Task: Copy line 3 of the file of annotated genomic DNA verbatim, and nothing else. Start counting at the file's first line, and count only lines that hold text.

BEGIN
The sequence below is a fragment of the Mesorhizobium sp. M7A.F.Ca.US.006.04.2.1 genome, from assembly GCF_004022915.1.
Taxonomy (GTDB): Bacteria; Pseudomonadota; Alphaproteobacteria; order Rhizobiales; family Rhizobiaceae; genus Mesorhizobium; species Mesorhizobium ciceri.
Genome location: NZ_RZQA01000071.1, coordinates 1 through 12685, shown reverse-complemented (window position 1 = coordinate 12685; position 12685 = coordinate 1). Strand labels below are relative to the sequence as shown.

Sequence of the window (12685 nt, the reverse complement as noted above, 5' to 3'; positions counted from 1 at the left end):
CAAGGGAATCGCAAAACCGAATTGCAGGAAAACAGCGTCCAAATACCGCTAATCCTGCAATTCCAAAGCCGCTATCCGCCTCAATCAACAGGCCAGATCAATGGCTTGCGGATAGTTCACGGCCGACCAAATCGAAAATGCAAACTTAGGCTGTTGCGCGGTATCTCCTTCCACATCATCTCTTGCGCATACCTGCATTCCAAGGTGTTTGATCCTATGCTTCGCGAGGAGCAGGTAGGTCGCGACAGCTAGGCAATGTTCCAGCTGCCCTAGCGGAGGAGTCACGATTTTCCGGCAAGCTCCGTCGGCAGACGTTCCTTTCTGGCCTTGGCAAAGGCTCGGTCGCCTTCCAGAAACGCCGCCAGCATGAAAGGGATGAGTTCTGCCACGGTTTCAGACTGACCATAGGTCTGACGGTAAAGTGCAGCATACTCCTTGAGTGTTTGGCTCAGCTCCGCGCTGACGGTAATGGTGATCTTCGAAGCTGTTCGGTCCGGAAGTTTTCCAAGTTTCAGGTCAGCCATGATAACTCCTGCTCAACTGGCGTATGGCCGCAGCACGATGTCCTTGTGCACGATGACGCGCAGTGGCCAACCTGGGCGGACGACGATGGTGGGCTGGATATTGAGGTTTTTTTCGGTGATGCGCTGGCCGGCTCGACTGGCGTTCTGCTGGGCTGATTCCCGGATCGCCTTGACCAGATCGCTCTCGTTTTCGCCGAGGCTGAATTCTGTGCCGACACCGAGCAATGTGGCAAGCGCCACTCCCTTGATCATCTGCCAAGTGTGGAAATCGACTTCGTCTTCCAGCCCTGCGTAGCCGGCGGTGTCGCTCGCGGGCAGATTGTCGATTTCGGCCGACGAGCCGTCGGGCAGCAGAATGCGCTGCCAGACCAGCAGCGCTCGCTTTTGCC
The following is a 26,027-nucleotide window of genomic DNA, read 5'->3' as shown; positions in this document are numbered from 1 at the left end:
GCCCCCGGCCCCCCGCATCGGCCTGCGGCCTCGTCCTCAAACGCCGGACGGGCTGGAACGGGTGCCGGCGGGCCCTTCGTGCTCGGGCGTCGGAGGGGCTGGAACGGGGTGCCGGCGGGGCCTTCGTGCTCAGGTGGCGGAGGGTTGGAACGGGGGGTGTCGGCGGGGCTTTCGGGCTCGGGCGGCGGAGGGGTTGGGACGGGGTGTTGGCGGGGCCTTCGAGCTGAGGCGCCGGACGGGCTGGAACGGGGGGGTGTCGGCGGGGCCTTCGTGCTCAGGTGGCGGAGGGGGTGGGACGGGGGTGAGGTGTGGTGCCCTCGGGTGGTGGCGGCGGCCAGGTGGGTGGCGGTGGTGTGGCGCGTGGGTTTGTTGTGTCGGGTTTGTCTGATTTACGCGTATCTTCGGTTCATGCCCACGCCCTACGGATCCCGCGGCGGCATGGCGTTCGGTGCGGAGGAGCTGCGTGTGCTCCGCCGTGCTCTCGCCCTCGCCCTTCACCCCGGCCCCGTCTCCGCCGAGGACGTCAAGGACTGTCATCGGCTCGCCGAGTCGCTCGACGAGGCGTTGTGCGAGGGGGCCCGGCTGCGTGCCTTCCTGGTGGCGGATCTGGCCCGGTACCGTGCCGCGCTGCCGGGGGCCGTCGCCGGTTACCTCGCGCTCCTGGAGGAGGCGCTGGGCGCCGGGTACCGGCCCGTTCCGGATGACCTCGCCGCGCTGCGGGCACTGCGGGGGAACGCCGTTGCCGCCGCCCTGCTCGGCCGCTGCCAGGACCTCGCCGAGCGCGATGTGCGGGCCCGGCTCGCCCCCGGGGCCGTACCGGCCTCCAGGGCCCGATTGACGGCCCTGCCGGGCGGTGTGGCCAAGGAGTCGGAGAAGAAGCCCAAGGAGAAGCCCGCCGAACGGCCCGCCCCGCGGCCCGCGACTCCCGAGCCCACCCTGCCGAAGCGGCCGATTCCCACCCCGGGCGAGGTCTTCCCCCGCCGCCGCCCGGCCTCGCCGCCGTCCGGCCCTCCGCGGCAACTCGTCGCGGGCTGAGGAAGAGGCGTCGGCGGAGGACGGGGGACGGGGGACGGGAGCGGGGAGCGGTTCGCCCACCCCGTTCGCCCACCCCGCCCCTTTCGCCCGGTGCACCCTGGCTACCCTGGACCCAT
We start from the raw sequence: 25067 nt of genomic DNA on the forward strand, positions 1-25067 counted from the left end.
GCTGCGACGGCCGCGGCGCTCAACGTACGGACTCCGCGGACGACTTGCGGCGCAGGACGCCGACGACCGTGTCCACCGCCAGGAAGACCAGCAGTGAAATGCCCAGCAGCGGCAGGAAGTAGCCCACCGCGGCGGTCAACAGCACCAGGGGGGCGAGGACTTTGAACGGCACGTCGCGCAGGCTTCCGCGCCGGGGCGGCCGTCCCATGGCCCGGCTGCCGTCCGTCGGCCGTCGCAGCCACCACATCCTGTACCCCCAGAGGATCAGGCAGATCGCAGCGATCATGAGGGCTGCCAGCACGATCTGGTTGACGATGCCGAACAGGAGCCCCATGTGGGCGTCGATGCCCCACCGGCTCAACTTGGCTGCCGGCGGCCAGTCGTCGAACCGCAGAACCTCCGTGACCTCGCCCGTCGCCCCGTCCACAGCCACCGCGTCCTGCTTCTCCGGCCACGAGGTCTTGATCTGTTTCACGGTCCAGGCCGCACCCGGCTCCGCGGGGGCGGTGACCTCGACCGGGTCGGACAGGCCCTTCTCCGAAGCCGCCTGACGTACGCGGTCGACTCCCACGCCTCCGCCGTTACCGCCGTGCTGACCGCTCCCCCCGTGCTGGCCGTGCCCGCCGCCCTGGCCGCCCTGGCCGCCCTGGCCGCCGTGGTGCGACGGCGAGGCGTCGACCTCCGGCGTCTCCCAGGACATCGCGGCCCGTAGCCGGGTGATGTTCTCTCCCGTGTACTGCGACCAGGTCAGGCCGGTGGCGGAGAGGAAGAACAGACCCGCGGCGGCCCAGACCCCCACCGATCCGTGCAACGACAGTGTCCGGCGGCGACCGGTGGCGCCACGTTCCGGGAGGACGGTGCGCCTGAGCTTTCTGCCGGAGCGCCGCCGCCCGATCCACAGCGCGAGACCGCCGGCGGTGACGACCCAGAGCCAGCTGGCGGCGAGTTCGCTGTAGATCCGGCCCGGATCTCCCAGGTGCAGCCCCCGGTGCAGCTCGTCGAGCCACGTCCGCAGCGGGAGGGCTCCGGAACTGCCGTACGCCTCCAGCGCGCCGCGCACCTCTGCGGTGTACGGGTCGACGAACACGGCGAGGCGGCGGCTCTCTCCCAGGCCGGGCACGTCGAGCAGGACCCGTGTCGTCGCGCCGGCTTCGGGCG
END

Genome location: NZ_RZQA01000071.1, coordinates 1 through 12685, shown reverse-complemented (window position 1 = coordinate 12685; position 12685 = coordinate 1). Strand labels below are relative to the sequence as shown.